Relationships of Teachers' Language and Explicit Vocabulary Instruction to Students' Vocabulary Growth in Kindergarten

Jocelyn Bonnes Bowne, Hirokazu Yoshikawa, Catherine E. Snow

Research output: Contribution to journalArticle

Abstract

This study evaluates the relationships between aspects of Chilean teachers' explicit vocabulary instruction and students' vocabulary development in kindergarten. Classroom videotapes of whole-class instruction gathered during a randomized experimental evaluation of a coaching-based professional development program were analyzed. The amount of conceptual information about words made available during these discussions was the only significant predictor of students' end-of-kindergarten vocabulary, when controlling for the density and diversity of teachers' language and time spent in explicit vocabulary support, as well as child and teacher demographics. Each additional standard deviation of conceptual information about words provided predicted a 0.11 standard deviation increase in students' vocabulary outcomes. Practice and policy implications of these findings are discussed.

Original languageEnglish (US)
JournalReading Research Quarterly
DOIs
StateAccepted/In press - 2016

Fingerprint

teacher of languages
Vocabulary
kindergarten
vocabulary
Language
Students
instruction
Growth
student
Videotape Recording
coaching
teacher
Demography
classroom
evaluation

Keywords

  • Discussion
  • Discussion strategies
  • Early childhood
  • General vocabulary
  • Instructional strategies, teaching strategies
  • Language development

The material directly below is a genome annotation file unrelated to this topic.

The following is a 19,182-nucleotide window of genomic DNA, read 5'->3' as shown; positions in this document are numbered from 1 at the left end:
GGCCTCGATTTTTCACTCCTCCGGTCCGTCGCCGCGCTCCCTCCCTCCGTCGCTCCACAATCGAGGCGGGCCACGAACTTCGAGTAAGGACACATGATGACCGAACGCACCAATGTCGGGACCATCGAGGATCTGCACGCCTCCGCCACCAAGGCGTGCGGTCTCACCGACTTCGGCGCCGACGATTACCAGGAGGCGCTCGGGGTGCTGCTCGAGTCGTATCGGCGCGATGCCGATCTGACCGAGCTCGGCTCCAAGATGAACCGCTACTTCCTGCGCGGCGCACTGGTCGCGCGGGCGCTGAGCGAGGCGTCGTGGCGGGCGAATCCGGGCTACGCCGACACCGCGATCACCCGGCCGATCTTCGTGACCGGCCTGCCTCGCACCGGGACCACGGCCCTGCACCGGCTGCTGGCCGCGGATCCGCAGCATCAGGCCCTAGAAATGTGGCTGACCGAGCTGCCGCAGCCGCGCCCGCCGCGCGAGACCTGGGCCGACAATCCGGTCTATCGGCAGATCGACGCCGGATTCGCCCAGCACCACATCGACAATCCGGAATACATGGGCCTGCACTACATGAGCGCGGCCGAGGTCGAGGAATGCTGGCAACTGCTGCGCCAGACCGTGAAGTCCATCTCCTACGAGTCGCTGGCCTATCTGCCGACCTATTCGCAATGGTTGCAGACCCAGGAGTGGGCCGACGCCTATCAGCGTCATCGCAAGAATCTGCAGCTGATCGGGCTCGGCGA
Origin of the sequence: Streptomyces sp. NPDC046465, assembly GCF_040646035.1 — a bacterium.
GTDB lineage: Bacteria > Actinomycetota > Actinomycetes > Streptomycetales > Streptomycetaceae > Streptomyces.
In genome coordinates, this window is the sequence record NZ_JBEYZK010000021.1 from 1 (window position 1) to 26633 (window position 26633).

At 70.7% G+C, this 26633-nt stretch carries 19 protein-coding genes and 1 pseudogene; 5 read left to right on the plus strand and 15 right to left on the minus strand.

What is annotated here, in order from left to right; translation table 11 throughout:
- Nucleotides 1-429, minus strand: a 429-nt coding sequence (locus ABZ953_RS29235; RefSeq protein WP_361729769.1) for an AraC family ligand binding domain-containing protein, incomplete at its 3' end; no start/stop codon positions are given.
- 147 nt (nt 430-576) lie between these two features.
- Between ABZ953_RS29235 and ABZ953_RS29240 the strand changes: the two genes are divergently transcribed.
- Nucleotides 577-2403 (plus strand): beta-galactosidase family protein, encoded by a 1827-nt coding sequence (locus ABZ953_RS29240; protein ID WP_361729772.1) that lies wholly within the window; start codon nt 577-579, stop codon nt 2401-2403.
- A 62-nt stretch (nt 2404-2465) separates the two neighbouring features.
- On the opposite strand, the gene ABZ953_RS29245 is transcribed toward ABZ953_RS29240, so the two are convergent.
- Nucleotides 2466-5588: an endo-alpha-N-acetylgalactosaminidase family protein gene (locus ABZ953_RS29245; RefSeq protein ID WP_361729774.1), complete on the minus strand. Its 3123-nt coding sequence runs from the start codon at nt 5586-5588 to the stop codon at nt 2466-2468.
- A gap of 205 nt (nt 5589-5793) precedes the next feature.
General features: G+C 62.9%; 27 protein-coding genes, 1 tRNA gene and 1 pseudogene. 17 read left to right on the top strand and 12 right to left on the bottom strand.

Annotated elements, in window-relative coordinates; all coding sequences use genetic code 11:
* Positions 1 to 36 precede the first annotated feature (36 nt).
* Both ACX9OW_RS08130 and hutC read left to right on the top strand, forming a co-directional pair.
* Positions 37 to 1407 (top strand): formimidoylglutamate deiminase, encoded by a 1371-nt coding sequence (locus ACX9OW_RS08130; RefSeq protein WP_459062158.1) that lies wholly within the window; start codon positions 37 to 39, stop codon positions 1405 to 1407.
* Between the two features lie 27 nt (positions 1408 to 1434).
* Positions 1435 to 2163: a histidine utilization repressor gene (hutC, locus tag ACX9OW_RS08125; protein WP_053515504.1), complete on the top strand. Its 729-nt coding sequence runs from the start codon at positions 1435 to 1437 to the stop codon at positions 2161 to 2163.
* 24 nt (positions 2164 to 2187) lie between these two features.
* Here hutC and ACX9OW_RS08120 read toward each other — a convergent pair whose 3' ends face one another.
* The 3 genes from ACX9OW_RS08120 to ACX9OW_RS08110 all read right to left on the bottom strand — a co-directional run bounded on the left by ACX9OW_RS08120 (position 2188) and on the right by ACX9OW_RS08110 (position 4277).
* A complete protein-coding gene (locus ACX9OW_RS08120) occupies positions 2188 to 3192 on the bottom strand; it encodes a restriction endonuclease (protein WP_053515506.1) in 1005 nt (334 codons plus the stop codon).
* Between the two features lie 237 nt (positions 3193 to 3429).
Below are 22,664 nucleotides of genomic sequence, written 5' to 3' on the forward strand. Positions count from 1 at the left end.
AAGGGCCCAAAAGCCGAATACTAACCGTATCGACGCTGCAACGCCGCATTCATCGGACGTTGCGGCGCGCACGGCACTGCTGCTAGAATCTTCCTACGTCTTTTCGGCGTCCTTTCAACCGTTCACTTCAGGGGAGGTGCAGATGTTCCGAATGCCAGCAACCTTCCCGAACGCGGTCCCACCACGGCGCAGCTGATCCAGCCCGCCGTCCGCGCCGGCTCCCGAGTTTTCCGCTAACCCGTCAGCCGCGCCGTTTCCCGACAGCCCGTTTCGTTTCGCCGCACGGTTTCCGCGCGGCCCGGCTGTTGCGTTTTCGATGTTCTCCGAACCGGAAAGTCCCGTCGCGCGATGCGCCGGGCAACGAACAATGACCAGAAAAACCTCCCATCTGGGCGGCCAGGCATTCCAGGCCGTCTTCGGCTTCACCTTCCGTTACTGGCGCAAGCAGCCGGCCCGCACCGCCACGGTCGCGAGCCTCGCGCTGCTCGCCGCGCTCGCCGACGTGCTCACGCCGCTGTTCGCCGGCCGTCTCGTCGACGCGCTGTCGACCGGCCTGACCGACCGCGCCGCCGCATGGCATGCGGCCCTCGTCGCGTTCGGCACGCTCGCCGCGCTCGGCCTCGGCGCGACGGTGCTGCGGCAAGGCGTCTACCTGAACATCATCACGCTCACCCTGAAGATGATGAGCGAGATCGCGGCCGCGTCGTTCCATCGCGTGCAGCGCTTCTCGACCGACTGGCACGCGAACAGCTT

• Oral language
  • Receptive language
  • Strategies, methods, and materials
  • Vocabulary

ASJC Scopus subject areas

  • Education
  • Developmental and Educational Psychology

Cite this

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abstract = "This study evaluates the relationships between aspects of Chilean teachers' explicit vocabulary instruction and students' vocabulary development in kindergarten. Classroom videotapes of whole-class instruction gathered during a randomized experimental evaluation of a coaching-based professional development program were analyzed. The amount of conceptual information about words made available during these discussions was the only significant predictor of students' end-of-kindergarten vocabulary, when controlling for the density and diversity of teachers' language and time spent in explicit vocabulary support, as well as child and teacher demographics. Each additional standard deviation of conceptual information about words provided predicted a 0.11 standard deviation increase in students' vocabulary outcomes. Practice and policy implications of these findings are discussed.",
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